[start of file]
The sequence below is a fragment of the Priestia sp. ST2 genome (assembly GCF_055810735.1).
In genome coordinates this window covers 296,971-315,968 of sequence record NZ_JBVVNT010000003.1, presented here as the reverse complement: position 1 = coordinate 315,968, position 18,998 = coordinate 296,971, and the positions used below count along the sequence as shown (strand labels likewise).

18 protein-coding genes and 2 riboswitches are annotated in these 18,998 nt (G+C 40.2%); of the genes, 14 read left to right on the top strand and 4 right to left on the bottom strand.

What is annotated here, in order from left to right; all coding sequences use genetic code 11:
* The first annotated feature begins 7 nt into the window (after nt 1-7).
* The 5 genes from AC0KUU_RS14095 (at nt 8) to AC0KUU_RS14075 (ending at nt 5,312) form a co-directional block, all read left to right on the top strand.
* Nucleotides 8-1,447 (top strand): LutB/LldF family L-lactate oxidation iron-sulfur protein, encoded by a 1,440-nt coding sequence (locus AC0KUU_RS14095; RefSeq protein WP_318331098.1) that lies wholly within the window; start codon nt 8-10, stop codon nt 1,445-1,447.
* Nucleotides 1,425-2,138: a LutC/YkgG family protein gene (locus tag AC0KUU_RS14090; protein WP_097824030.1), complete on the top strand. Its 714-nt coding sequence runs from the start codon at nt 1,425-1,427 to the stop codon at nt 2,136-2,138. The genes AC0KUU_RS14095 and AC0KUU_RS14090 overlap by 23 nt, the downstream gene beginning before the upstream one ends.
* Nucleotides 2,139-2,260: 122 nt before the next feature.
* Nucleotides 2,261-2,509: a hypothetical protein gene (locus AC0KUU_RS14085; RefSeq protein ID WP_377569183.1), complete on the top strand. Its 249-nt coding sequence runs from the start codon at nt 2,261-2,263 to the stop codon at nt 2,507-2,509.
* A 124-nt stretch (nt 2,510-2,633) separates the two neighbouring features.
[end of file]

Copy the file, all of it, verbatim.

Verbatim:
The sequence below is a fragment of the Priestia sp. ST2 genome (assembly GCF_055810735.1).
In genome coordinates this window covers 296,971-315,968 of sequence record NZ_JBVVNT010000003.1, presented here as the reverse complement: position 1 = coordinate 315,968, position 18,998 = coordinate 296,971, and the positions used below count along the sequence as shown (strand labels likewise).

18 protein-coding genes and 2 riboswitches are annotated in these 18,998 nt (G+C 40.2%); of the genes, 14 read left to right on the top strand and 4 right to left on the bottom strand.

What is annotated here, in order from left to right; all coding sequences use genetic code 11:
* The first annotated feature begins 7 nt into the window (after nt 1-7).
* The 5 genes from AC0KUU_RS14095 (at nt 8) to AC0KUU_RS14075 (ending at nt 5,312) form a co-directional block, all read left to right on the top strand.
* Nucleotides 8-1,447 (top strand): LutB/LldF family L-lactate oxidation iron-sulfur protein, encoded by a 1,440-nt coding sequence (locus AC0KUU_RS14095; RefSeq protein WP_318331098.1) that lies wholly within the window; start codon nt 8-10, stop codon nt 1,445-1,447.
* Nucleotides 1,425-2,138: a LutC/YkgG family protein gene (locus tag AC0KUU_RS14090; protein WP_097824030.1), complete on the top strand. Its 714-nt coding sequence runs from the start codon at nt 1,425-1,427 to the stop codon at nt 2,136-2,138. The genes AC0KUU_RS14095 and AC0KUU_RS14090 overlap by 23 nt, the downstream gene beginning before the upstream one ends.
* Nucleotides 2,139-2,260: 122 nt before the next feature.
* Nucleotides 2,261-2,509: a hypothetical protein gene (locus AC0KUU_RS14085; RefSeq protein ID WP_377569183.1), complete on the top strand. Its 249-nt coding sequence runs from the start codon at nt 2,261-2,263 to the stop codon at nt 2,507-2,509.
* A 124-nt stretch (nt 2,510-2,633) separates the two neighbouring features.